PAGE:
Ti Gillespie

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On November 14, 2018, Ti Gillespie commented on Volkswagen: Additive Manufacturing as a Tool for Success :

I agree that acquiring a firm to augment the capability already developed by Volkswagen Autoeuropa would be a good move to ensure the company stays ahead of the changes additive manufacturing will bring to the automotive industry. In terms of incorporating them in to the current production process I would suggest creating an Additive Manufacturing Center of Excellence to drive development and adoption of the technology within VW (and within VW’s supplier base where it makes sense). They can get started by doing break even analysis on current parts to establish a cost comparison of additive manufacturing vs traditional methods. One thing they’ll need to make sure is that they’re incorporating all of the relevant costs related to a conversion to additive manufacturing, “additional savings can be realized when inventory and logistics costs are taken into account, resulting in impacts throughout the supply chain…Parts can be printed just in time and/or via a PULL system which has a positive impact on inventory costs. Less transportation is needed since multiple parts of one product can be printed at once, eliminating the need for assembly, which positively impacts logistics costs.” [1].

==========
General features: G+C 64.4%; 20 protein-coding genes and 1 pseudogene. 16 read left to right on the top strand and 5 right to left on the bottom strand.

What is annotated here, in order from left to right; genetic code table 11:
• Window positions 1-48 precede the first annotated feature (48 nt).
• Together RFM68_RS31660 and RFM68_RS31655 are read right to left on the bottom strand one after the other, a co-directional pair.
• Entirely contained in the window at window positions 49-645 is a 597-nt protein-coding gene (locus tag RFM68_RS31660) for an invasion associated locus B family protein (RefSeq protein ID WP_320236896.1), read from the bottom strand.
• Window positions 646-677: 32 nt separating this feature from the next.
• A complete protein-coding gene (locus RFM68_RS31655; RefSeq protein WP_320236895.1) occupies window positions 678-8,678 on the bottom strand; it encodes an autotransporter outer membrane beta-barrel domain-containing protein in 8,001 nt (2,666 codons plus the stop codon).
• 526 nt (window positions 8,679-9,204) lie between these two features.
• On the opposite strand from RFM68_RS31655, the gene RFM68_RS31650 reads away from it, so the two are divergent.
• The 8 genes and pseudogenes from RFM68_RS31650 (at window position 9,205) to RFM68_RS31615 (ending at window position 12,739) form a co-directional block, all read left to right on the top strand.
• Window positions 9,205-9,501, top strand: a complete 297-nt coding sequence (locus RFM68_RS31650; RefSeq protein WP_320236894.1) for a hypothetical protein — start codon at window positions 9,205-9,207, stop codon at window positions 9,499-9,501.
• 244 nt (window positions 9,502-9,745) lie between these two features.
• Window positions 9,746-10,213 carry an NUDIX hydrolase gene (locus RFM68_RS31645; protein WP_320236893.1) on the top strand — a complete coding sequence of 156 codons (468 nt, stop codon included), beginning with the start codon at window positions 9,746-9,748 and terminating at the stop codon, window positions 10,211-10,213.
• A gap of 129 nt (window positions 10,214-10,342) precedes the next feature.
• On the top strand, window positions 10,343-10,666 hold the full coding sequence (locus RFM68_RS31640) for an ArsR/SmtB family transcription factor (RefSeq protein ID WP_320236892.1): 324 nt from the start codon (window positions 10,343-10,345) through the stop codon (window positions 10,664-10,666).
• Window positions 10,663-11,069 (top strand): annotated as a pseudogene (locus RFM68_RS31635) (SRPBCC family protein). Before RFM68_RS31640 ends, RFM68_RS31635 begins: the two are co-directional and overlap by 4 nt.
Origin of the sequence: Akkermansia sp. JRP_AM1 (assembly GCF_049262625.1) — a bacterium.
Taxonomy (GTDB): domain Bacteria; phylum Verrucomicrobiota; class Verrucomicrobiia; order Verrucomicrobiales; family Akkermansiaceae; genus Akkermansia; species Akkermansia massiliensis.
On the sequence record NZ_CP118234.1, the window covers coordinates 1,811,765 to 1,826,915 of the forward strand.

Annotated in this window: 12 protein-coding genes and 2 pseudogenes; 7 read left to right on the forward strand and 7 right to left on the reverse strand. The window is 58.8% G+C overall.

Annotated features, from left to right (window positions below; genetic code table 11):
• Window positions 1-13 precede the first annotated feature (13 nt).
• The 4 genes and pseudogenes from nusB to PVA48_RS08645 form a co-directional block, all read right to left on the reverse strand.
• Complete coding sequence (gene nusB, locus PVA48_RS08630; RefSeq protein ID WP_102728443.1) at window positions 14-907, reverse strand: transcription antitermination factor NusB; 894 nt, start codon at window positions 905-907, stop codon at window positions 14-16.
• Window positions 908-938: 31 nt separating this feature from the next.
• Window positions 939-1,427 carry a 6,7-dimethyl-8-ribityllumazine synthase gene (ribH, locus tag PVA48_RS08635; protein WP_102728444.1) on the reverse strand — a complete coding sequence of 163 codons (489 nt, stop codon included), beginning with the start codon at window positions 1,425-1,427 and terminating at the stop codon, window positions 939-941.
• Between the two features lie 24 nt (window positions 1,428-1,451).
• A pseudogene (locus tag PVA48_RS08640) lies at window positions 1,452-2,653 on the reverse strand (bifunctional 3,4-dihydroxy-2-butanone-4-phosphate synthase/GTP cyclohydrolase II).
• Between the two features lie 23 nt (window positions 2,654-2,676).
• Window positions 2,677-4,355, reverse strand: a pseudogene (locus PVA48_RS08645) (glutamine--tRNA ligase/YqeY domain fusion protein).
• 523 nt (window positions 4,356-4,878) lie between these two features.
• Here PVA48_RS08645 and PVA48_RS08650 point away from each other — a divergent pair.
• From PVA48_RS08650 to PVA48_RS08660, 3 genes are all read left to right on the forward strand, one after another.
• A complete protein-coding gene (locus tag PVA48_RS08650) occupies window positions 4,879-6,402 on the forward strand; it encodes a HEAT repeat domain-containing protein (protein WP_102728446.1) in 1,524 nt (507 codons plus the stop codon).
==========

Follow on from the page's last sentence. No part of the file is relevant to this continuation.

[1] PricewaterhouseCoopers. “A Cost Perspective on 3D Printing.” PwC, http://www.pwc.be/en/news-publications/insights/2017/cost-perspective-3d-printing.html.

On November 14, 2018, Ti Gillespie commented on San José Tackles Open Innovation for Smart Cities :

Really enjoyed reading this! I think it would be interesting to see what MOTI and other cities are doing to source issues or ideas for city improvement from their ultimate consumers, the citizens living in the city. I know from experience that the tools that citizens have at their disposal to suggest and spur action on simple changes (such as the addition of a crosswalk) are often limited. Collecting these concerns in a structured and robust way would allow the city to collaborate with both its citizens and its partners to develop meaningful solutions to problems. This connects with the lean methodology in that some of the greatest solutions come from ideas generated by those on the front lines of the operation.

On November 14, 2018, Ti Gillespie commented on Roche: Machine Learning Brings a Big Pharma Business Model Under Siege :